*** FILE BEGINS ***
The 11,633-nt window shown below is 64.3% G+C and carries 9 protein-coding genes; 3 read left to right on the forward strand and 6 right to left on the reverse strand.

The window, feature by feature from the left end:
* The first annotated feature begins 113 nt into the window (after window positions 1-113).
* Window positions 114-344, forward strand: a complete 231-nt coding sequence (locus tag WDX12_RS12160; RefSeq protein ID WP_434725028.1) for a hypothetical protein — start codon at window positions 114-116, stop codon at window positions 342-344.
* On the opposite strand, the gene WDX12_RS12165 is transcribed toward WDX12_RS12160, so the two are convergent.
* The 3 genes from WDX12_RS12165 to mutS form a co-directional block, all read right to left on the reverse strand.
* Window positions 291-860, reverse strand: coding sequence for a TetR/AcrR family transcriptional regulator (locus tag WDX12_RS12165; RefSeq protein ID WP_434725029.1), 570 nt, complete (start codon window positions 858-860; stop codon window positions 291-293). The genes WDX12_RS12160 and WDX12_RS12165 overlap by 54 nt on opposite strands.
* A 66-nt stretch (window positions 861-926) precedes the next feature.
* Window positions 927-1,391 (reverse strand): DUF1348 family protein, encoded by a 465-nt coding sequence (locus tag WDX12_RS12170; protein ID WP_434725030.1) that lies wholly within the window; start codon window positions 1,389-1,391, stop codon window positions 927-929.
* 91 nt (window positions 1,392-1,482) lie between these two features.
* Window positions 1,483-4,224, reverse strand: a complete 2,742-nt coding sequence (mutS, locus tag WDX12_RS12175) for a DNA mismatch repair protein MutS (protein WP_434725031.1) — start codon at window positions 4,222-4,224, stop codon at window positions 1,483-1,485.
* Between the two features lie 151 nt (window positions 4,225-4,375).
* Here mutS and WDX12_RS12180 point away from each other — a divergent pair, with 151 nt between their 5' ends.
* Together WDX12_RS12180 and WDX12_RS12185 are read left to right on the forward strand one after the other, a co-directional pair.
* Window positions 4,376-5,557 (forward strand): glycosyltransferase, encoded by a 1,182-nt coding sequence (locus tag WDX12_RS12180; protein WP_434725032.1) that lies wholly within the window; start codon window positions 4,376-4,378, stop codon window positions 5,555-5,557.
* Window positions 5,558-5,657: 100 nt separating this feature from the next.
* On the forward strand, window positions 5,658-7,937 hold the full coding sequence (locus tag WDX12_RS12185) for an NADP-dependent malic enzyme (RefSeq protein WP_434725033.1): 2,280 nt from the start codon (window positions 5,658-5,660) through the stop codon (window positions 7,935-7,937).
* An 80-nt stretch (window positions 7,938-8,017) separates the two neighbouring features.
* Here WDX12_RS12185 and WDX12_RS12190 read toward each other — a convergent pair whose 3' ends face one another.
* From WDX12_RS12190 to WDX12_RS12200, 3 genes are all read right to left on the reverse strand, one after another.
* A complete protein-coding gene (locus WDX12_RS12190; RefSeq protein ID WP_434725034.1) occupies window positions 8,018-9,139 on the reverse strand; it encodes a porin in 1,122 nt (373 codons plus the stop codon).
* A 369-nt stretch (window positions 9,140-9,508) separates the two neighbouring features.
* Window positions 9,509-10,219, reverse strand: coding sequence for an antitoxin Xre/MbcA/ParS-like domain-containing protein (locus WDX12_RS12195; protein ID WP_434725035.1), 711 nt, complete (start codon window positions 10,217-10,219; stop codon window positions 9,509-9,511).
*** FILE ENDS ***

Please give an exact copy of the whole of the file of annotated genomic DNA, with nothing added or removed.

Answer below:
The 11,633-nt window shown below is 64.3% G+C and carries 9 protein-coding genes; 3 read left to right on the forward strand and 6 right to left on the reverse strand.

The window, feature by feature from the left end:
* The first annotated feature begins 113 nt into the window (after window positions 1-113).
* Window positions 114-344, forward strand: a complete 231-nt coding sequence (locus tag WDX12_RS12160; RefSeq protein ID WP_434725028.1) for a hypothetical protein — start codon at window positions 114-116, stop codon at window positions 342-344.
* On the opposite strand, the gene WDX12_RS12165 is transcribed toward WDX12_RS12160, so the two are convergent.
* The 3 genes from WDX12_RS12165 to mutS form a co-directional block, all read right to left on the reverse strand.
* Window positions 291-860, reverse strand: coding sequence for a TetR/AcrR family transcriptional regulator (locus tag WDX12_RS12165; RefSeq protein ID WP_434725029.1), 570 nt, complete (start codon window positions 858-860; stop codon window positions 291-293). The genes WDX12_RS12160 and WDX12_RS12165 overlap by 54 nt on opposite strands.
* A 66-nt stretch (window positions 861-926) precedes the next feature.
* Window positions 927-1,391 (reverse strand): DUF1348 family protein, encoded by a 465-nt coding sequence (locus tag WDX12_RS12170; protein ID WP_434725030.1) that lies wholly within the window; start codon window positions 1,389-1,391, stop codon window positions 927-929.
* 91 nt (window positions 1,392-1,482) lie between these two features.
* Window positions 1,483-4,224, reverse strand: a complete 2,742-nt coding sequence (mutS, locus tag WDX12_RS12175) for a DNA mismatch repair protein MutS (protein WP_434725031.1) — start codon at window positions 4,222-4,224, stop codon at window positions 1,483-1,485.
* Between the two features lie 151 nt (window positions 4,225-4,375).
* Here mutS and WDX12_RS12180 point away from each other — a divergent pair, with 151 nt between their 5' ends.
* Together WDX12_RS12180 and WDX12_RS12185 are read left to right on the forward strand one after the other, a co-directional pair.
* Window positions 4,376-5,557 (forward strand): glycosyltransferase, encoded by a 1,182-nt coding sequence (locus tag WDX12_RS12180; protein WP_434725032.1) that lies wholly within the window; start codon window positions 4,376-4,378, stop codon window positions 5,555-5,557.
* Window positions 5,558-5,657: 100 nt separating this feature from the next.
* On the forward strand, window positions 5,658-7,937 hold the full coding sequence (locus tag WDX12_RS12185) for an NADP-dependent malic enzyme (RefSeq protein WP_434725033.1): 2,280 nt from the start codon (window positions 5,658-5,660) through the stop codon (window positions 7,935-7,937).
* An 80-nt stretch (window positions 7,938-8,017) separates the two neighbouring features.
* Here WDX12_RS12185 and WDX12_RS12190 read toward each other — a convergent pair whose 3' ends face one another.
* From WDX12_RS12190 to WDX12_RS12200, 3 genes are all read right to left on the reverse strand, one after another.
* A complete protein-coding gene (locus WDX12_RS12190; RefSeq protein ID WP_434725034.1) occupies window positions 8,018-9,139 on the reverse strand; it encodes a porin in 1,122 nt (373 codons plus the stop codon).
* A 369-nt stretch (window positions 9,140-9,508) separates the two neighbouring features.
* Window positions 9,509-10,219, reverse strand: coding sequence for an antitoxin Xre/MbcA/ParS-like domain-containing protein (locus WDX12_RS12195; protein ID WP_434725035.1), 711 nt, complete (start codon window positions 10,217-10,219; stop codon window positions 9,509-9,511).